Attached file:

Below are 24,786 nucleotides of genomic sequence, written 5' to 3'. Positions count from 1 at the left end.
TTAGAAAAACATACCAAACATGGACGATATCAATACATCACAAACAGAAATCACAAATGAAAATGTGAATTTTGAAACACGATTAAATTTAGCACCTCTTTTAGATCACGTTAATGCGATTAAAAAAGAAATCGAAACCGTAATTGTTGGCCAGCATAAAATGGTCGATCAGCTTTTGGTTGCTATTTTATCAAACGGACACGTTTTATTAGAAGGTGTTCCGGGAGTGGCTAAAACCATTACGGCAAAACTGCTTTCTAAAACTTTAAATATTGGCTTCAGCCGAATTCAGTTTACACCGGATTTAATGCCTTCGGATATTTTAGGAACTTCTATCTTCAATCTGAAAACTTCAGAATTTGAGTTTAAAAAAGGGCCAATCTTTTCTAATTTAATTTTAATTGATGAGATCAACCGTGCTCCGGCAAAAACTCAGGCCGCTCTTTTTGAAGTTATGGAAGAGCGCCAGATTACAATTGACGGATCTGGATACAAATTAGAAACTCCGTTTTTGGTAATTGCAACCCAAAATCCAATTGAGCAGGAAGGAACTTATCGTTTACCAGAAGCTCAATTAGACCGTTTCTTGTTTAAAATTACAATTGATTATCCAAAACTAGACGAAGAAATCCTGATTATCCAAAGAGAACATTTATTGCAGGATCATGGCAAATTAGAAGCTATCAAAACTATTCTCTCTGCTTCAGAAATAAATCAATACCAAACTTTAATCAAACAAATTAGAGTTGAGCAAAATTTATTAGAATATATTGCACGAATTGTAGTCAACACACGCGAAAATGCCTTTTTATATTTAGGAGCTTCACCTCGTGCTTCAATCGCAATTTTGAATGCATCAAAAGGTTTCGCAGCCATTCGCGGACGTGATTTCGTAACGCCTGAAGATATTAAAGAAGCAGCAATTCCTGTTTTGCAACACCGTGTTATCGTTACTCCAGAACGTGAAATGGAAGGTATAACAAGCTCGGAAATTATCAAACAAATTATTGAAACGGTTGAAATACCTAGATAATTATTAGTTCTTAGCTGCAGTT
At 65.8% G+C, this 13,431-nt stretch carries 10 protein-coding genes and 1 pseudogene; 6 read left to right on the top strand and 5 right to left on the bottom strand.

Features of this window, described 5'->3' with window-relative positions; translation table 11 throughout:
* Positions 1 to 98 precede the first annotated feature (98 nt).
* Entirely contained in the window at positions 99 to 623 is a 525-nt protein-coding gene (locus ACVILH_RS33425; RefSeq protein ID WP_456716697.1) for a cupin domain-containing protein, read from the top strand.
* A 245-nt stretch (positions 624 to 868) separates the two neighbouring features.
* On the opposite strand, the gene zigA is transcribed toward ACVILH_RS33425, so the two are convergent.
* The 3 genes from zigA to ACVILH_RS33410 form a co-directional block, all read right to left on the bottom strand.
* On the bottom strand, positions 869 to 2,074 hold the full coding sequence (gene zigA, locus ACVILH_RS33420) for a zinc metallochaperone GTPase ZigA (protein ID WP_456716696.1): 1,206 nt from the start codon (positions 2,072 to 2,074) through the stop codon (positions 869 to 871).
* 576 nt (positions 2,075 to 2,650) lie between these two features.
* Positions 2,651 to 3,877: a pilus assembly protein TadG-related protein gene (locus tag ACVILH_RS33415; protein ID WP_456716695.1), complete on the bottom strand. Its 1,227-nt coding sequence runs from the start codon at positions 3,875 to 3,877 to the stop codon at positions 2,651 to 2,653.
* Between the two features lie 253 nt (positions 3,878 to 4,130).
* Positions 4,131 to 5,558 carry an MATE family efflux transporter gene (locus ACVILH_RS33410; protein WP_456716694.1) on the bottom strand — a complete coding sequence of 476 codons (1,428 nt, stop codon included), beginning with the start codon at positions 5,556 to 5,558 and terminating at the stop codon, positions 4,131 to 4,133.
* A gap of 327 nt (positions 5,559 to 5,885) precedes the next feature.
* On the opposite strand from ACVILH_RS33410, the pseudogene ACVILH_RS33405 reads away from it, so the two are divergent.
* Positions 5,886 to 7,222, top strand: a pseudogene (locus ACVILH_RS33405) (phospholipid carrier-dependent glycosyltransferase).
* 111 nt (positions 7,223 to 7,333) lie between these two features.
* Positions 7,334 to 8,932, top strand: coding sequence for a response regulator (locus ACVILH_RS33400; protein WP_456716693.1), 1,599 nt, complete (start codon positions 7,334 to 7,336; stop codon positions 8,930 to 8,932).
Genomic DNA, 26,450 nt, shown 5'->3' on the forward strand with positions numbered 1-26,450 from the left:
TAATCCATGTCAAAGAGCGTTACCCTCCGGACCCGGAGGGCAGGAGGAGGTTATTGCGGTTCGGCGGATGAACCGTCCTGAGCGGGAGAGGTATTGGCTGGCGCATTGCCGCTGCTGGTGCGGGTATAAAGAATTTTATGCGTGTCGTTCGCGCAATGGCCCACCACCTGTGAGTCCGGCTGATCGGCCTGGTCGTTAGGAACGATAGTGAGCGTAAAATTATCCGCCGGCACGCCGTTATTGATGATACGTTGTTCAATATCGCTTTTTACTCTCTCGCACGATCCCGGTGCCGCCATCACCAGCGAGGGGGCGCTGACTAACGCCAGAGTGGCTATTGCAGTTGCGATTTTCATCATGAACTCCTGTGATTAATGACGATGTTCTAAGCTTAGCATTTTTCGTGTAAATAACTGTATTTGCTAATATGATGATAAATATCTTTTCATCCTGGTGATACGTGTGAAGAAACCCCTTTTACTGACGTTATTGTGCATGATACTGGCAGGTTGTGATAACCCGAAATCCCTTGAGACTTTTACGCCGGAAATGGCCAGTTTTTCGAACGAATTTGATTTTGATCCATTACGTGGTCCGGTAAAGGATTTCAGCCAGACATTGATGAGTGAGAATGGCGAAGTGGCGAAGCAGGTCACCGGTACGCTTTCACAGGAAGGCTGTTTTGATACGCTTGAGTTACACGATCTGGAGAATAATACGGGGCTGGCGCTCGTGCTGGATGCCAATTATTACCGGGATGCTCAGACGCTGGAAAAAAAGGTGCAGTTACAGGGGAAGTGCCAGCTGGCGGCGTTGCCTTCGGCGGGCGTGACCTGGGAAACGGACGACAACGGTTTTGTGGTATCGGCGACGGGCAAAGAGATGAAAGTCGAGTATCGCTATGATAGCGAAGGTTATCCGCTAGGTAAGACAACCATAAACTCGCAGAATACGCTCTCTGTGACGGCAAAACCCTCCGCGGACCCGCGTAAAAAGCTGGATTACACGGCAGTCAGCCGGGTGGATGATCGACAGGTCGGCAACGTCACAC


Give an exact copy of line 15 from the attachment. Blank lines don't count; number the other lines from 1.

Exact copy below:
* A gap of 327 nt (positions 5,559 to 5,885) precedes the next feature.